The deadly attack of the bacterium that causes pneumonic plague is significantly slowed when it can't make use of a key protein, scientists at Washington University School of Medicine in St.

Prior information about normal test results can help reassure patients
Giving patients prior information about diagnostic tests can help improve patient outcomes and give reassurance, says a new BMJ study.

UCLA: How does your brain respond when you think about gambling or taking risks?
Should you leave your comfortable job for one that pays better but is less secure?

Molecular link between inflammation and cancer discovered
A team led by biochemists at the University of California, San Diego has found what could be a long-elusive mechanism through which inflammation can promote cancer.

Both genetics and dopaminergic neurotransmission have a role in delirium tremens
Alcohol-dependent individuals have a five to 10 percent lifetime risk of developing delirium tremens (DT) following alcohol withdrawal.

San Diego Supercomputer experts help Navajos build an 'Internet to the Hogan'
Navajos in the American Southwest, many of whom have never had access to a personal telephone, will soon make a significant leap into the Internet Age, thanks in part to resources and expertise provided by the San Diego Supercomputer Center at UC San Diego.

New prognostic instrument improves prediction of stroke risk after TIA
The existing prognostic scores for early-risk stroke prediction after transient ischaemic attack (TIA) have been validated and refined to develop a unified score that is more predictive than previous methods, according to an article published in this week's issue of the Lancet.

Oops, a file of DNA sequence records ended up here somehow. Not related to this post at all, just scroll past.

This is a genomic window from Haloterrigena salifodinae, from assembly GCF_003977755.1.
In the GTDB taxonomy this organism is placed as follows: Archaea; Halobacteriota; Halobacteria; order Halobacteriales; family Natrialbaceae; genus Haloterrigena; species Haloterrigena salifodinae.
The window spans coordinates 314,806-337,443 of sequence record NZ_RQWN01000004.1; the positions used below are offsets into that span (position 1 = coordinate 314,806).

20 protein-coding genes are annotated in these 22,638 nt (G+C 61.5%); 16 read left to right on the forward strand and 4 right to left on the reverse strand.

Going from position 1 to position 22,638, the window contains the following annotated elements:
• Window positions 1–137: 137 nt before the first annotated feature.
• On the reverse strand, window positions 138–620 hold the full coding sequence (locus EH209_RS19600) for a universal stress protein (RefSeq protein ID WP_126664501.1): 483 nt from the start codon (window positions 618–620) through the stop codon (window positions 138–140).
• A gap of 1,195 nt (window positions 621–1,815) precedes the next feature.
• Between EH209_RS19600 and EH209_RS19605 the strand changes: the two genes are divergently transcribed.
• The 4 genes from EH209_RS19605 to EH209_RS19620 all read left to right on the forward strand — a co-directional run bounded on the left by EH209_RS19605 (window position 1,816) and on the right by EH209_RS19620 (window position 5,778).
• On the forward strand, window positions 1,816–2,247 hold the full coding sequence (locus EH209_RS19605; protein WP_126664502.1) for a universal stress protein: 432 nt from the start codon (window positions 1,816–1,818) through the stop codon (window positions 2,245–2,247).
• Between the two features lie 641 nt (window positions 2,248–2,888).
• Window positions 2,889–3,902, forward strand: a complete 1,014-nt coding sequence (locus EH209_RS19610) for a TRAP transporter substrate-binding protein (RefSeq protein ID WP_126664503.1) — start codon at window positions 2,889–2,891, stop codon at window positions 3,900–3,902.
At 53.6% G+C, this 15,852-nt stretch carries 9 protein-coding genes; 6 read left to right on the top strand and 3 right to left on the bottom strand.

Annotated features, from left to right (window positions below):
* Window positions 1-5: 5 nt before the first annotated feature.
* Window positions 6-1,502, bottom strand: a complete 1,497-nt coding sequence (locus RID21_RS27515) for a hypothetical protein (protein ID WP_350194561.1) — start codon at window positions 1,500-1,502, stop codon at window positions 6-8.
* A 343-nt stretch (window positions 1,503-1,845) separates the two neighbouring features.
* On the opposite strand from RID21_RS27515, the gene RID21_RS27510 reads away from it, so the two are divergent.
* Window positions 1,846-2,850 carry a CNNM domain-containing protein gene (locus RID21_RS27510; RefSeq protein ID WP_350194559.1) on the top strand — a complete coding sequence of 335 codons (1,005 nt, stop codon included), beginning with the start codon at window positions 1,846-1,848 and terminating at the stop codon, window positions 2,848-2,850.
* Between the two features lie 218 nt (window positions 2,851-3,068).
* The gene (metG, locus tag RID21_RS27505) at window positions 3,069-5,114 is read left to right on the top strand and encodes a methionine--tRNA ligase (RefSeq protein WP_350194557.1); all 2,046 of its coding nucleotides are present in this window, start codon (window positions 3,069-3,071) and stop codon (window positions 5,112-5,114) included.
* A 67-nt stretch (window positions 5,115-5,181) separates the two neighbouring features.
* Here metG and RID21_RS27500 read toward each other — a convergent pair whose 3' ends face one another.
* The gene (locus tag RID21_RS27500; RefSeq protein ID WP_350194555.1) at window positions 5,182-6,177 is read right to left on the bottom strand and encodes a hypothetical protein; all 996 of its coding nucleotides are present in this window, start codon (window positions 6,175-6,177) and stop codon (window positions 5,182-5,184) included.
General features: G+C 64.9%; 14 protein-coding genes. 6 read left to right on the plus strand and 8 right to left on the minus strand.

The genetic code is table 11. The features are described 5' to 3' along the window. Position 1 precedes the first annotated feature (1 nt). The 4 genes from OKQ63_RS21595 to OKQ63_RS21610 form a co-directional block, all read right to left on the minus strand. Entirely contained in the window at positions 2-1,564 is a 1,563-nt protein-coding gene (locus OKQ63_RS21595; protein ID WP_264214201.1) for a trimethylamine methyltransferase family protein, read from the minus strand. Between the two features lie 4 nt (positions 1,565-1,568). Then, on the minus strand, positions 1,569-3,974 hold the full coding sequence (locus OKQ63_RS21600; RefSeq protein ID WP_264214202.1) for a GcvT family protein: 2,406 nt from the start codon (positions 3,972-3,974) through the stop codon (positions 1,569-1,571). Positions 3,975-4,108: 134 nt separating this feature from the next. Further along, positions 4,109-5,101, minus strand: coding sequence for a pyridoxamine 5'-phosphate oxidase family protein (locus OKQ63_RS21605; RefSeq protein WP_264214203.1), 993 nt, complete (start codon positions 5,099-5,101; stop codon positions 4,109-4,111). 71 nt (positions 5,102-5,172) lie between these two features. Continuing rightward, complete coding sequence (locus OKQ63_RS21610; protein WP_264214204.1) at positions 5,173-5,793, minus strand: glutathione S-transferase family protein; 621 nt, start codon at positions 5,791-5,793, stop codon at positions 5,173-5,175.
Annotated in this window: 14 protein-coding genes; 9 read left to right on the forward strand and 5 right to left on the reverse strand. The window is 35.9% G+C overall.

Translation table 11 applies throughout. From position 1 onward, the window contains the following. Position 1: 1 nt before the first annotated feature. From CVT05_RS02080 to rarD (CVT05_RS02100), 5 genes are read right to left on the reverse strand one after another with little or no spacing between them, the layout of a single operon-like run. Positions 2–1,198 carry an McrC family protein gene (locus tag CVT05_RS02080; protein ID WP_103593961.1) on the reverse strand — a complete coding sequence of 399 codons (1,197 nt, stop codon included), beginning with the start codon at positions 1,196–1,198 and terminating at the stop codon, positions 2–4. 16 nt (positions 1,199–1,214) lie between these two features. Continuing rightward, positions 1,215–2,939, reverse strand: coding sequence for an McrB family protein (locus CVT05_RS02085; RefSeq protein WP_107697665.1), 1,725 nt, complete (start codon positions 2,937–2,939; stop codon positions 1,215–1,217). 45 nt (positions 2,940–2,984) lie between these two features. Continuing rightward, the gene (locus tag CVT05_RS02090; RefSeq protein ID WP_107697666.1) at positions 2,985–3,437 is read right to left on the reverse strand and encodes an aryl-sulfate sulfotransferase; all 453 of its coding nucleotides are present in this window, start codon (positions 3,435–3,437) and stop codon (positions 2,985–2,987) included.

Heat Exchanger Fouling and Cleaning -- VII
The goal of this conference is to promote breakthrough thinking and explore new theoretical and practical approaches to ameliorating the fouling of heat exchangers.

Scripps Research study reveals new function of protein kinase pathway in tumor suppression
Scientists at the Scripps Research Institute have discovered a surprising new function of a well-known signaling pathway that, when activated, can inhibit tumor development.

Traffic exposure affects children's lung development
Local exposure to traffic on a freeway (motorway) has serious adverse effects on children's lung development, which could result in unhealthy lung function in later life, according to an online/article published today (Friday, Jan.

Damage to specific part of the brain may make smokers 'forget' to smoke
Preliminary research supported by the National Institute on Drug Abuse (NIDA), a component of the National Institutes of Health, has found that some smokers with damage to a part of the brain called the insula may have their addiction to nicotine practically eliminated.

Drug strategy makes cancer genes get lost in translation
A new strategy for fighting cancer aims to make its genes get lost in translation, according to a report in the Jan.

Some brain-damaged patients quit smoking with ease, researchers report in Science
A silver dollar-sized region deep in the brain called the insula is intimately involved in smoking addiction, and damage to this structure can completely erase the body's urge to smoke, researchers have discovered.

Duke geologist's book assails unrealistic mathematical models
Using equations to forecast the specific behavior of complex natural processes such as beach erosion and long-term nuclear waste storage creates a false sense of security, according to a new book by a retired Duke University geologist and his geologist daughter.